I was speaking with an accountant yesterday about his small practice. He was telling me that the practice is scaling well. (Or supposedly well!) They have more work than they can handle. However, the owner was struggling to make a living out of the practice. When the staff costs, rent and software costs were taken out of the pot, there really wasn't anything left for him. It was at this point that I said you have two problems. A pricing and an efficiency problem. Your pricing is too low - almost definitely. He agreed with me!
This article is all about helping you identify the 5 signs that your pricing is too low.
You've not reviewed your prices for the last 12 months
Your practice is a living and breathing organism. Stuff changes over time and your pricing needs to reflect this. Of course, your prices may be just where they need to be to achieve your objectives for your practice. But this normally isn't the case!
You are struggling to make an income for yourself out of the practice
I see this many, many, many times. The owner of the practice is paying members of staff more than they can take out of the practice as income. Just think about this. If this was happening with one of your clients, you'd be giving them gentle or not-so gentle advice to change stuff quickly. So why do you let it happen in your practice?
Typically this situation happens for one of three reasons.
- Your fixed overheads are too high
- You are not setting the right fee levels for your clients
- You are very inefficient with how you do things.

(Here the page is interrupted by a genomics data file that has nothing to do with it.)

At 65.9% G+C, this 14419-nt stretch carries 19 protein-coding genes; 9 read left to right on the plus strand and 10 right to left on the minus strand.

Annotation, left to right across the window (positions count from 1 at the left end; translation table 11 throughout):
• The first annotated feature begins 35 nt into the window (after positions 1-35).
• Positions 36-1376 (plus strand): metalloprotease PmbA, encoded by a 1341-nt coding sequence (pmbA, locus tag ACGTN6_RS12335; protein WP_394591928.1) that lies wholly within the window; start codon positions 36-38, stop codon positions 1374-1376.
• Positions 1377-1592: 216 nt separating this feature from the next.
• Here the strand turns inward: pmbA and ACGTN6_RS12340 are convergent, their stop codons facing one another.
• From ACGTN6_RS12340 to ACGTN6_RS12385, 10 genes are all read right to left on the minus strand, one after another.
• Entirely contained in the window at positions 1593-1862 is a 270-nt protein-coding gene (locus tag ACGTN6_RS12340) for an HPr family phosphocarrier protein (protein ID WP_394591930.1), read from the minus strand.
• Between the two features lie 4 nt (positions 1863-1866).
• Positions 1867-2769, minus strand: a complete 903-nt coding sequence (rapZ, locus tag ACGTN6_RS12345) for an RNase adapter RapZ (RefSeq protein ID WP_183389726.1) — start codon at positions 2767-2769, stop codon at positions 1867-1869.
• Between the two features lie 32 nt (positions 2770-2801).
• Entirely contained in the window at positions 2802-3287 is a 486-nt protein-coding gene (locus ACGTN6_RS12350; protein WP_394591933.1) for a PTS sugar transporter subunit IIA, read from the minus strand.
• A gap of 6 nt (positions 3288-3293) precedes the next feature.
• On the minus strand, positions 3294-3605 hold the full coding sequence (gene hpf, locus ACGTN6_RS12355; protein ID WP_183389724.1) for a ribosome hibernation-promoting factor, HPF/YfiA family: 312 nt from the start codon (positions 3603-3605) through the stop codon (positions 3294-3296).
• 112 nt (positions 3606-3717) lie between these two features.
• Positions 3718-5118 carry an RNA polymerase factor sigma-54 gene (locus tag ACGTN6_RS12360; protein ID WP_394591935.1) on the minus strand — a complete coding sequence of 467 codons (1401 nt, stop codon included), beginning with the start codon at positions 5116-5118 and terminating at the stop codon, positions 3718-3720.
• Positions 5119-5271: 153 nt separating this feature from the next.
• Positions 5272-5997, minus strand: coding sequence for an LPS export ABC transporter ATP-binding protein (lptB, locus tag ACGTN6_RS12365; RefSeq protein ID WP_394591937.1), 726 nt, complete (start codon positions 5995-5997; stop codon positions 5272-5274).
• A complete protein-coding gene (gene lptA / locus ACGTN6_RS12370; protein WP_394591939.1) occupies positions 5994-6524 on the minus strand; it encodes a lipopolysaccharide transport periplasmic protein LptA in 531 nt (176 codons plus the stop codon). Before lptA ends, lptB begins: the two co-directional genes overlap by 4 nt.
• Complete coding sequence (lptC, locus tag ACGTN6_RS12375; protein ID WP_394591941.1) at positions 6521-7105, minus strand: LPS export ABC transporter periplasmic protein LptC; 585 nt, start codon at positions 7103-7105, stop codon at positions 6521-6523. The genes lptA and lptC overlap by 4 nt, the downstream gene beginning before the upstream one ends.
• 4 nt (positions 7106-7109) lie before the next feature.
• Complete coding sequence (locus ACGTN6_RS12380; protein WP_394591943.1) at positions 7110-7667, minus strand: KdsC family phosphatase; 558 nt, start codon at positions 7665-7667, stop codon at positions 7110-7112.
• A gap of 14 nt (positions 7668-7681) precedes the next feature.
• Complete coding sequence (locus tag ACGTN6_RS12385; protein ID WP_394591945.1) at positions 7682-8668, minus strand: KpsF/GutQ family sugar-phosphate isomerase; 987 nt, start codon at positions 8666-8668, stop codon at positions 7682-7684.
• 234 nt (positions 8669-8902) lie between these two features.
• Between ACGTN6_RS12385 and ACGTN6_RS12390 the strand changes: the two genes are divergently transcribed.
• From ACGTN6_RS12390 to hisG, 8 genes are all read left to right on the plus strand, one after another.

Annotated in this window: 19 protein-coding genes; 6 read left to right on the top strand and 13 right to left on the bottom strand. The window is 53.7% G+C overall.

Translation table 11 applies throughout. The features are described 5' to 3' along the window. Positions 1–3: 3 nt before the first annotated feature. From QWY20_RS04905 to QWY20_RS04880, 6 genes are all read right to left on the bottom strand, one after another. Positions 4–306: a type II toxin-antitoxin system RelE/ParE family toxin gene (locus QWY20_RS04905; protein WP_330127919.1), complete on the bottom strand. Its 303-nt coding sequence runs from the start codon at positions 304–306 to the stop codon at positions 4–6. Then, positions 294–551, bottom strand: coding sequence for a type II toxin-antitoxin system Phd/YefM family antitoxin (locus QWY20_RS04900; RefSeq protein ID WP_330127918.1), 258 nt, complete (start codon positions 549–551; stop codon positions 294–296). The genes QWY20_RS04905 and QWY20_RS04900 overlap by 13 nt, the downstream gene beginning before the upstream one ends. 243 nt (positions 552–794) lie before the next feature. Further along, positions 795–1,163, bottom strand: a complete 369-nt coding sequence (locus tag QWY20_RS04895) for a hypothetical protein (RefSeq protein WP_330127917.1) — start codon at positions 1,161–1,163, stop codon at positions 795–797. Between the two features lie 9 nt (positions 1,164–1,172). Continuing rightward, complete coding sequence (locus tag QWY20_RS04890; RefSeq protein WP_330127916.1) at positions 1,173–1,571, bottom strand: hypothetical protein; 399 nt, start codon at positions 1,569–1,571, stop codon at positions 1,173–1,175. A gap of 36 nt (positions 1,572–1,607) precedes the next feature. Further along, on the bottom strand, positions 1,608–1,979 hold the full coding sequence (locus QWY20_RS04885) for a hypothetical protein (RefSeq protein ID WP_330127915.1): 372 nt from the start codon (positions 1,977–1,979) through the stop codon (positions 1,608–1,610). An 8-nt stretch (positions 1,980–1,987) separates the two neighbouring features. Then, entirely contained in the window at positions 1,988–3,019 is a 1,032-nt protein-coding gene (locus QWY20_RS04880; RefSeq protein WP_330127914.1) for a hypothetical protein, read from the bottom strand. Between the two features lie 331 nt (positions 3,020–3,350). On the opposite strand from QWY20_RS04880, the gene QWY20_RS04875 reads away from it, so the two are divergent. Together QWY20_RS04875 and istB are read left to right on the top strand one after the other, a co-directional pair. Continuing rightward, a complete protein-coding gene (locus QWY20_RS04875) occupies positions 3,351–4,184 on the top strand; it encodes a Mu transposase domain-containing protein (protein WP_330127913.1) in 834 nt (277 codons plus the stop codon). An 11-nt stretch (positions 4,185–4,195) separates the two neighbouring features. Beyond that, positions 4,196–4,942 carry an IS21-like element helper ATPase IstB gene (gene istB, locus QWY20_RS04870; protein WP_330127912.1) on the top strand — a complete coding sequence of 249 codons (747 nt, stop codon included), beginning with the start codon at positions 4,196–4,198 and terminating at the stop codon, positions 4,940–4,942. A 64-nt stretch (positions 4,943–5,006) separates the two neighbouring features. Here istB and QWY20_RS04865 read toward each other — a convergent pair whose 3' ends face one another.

Given that most of my clients are accountants, it's rare that their fixed overheads are too high! For most practices, it is a mixture of pricing and inefficiency that is stopping the owner from getting an adequate reward for their hard effort.
You convert over 90% of your leads to clients
This is a bit controversial, but the reality is that if you are pricing right you wouldn't be right for all of your potential leads. The actual sweet spot for lead conversion rate is nearer to 50-70% (depending on the strength of your brand) rather than 80-100%. You may be thinking that your sales skills are so great because you convert over 80% of your leads. Very often it's nothing to do with your sales skills but everything to do with you being too cheap.
You've taken on new major costs and not reviewed your pricing structure
When it was just you in your practice working from your home office, you could afford to have your fees on the low side. After all, your overheads are practically zero and you are making a very healthy net profit margin. However, moving to premises costs money. Taking on staff costs money. Suddenly that net profit margin is being severely eroded. But if you've not remodelled your fee structure after taking on these costs, your fees are probably too low for you to earn a decent income out of your practice.
You are running at full capacity but still struggling to make a decent income out of the practice
Just think about it, if your practice is running at full capacity you should be at maximum profitability for your practice. This means making a decent income. If you are not, then there is one of two problems happening. Either you are not charging enough and/or your practice is too inefficient. In my experience, it's normally both!
Get your pricing right and it increases your profit margin and turnover without the need to win a new client. In addition, it frees up cash in order to fund the growth of your practice.